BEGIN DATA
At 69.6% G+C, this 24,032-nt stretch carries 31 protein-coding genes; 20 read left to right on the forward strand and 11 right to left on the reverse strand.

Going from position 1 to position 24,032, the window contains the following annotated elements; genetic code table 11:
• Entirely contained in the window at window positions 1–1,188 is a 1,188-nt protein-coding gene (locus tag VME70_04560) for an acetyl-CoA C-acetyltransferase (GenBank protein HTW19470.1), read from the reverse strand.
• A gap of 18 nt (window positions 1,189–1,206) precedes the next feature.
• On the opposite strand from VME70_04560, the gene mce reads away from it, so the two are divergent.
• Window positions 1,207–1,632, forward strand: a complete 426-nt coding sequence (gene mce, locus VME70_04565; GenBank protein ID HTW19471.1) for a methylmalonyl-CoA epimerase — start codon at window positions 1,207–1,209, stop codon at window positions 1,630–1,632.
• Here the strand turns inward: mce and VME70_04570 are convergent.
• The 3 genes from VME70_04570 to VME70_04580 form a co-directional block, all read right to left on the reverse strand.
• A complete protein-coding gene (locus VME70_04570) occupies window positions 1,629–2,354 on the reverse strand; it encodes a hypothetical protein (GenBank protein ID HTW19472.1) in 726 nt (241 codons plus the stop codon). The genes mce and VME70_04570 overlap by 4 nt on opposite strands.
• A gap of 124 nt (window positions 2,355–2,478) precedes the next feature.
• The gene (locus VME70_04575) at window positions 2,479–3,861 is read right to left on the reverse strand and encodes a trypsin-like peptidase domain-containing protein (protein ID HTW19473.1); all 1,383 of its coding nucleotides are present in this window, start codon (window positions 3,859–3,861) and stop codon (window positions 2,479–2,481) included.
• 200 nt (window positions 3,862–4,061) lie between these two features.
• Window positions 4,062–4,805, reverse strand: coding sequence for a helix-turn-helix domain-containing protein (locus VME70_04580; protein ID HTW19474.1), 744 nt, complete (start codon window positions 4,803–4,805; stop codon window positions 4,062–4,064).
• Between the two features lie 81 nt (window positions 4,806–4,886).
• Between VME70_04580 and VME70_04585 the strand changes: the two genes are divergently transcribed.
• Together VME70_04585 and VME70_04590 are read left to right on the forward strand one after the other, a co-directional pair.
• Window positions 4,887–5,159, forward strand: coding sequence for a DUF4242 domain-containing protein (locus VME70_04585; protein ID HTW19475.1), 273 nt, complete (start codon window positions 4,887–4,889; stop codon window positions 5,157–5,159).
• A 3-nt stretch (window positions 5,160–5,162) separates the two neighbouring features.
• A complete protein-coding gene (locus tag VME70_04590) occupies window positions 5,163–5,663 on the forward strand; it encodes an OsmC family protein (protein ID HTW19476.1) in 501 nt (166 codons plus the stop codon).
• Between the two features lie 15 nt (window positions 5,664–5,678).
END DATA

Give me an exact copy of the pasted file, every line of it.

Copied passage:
At 69.6% G+C, this 24,032-nt stretch carries 31 protein-coding genes; 20 read left to right on the forward strand and 11 right to left on the reverse strand.

Going from position 1 to position 24,032, the window contains the following annotated elements; genetic code table 11:
• Entirely contained in the window at window positions 1–1,188 is a 1,188-nt protein-coding gene (locus tag VME70_04560) for an acetyl-CoA C-acetyltransferase (GenBank protein HTW19470.1), read from the reverse strand.
• A gap of 18 nt (window positions 1,189–1,206) precedes the next feature.
• On the opposite strand from VME70_04560, the gene mce reads away from it, so the two are divergent.
• Window positions 1,207–1,632, forward strand: a complete 426-nt coding sequence (gene mce, locus VME70_04565; GenBank protein ID HTW19471.1) for a methylmalonyl-CoA epimerase — start codon at window positions 1,207–1,209, stop codon at window positions 1,630–1,632.
• Here the strand turns inward: mce and VME70_04570 are convergent.
• The 3 genes from VME70_04570 to VME70_04580 form a co-directional block, all read right to left on the reverse strand.
• A complete protein-coding gene (locus VME70_04570) occupies window positions 1,629–2,354 on the reverse strand; it encodes a hypothetical protein (GenBank protein ID HTW19472.1) in 726 nt (241 codons plus the stop codon). The genes mce and VME70_04570 overlap by 4 nt on opposite strands.
• A gap of 124 nt (window positions 2,355–2,478) precedes the next feature.
• The gene (locus VME70_04575) at window positions 2,479–3,861 is read right to left on the reverse strand and encodes a trypsin-like peptidase domain-containing protein (protein ID HTW19473.1); all 1,383 of its coding nucleotides are present in this window, start codon (window positions 3,859–3,861) and stop codon (window positions 2,479–2,481) included.
• 200 nt (window positions 3,862–4,061) lie between these two features.
• Window positions 4,062–4,805, reverse strand: coding sequence for a helix-turn-helix domain-containing protein (locus VME70_04580; protein ID HTW19474.1), 744 nt, complete (start codon window positions 4,803–4,805; stop codon window positions 4,062–4,064).
• Between the two features lie 81 nt (window positions 4,806–4,886).
• Between VME70_04580 and VME70_04585 the strand changes: the two genes are divergently transcribed.
• Together VME70_04585 and VME70_04590 are read left to right on the forward strand one after the other, a co-directional pair.
• Window positions 4,887–5,159, forward strand: coding sequence for a DUF4242 domain-containing protein (locus VME70_04585; protein ID HTW19475.1), 273 nt, complete (start codon window positions 4,887–4,889; stop codon window positions 5,157–5,159).
• A 3-nt stretch (window positions 5,160–5,162) separates the two neighbouring features.
• A complete protein-coding gene (locus tag VME70_04590) occupies window positions 5,163–5,663 on the forward strand; it encodes an OsmC family protein (protein ID HTW19476.1) in 501 nt (166 codons plus the stop codon).
• Between the two features lie 15 nt (window positions 5,664–5,678).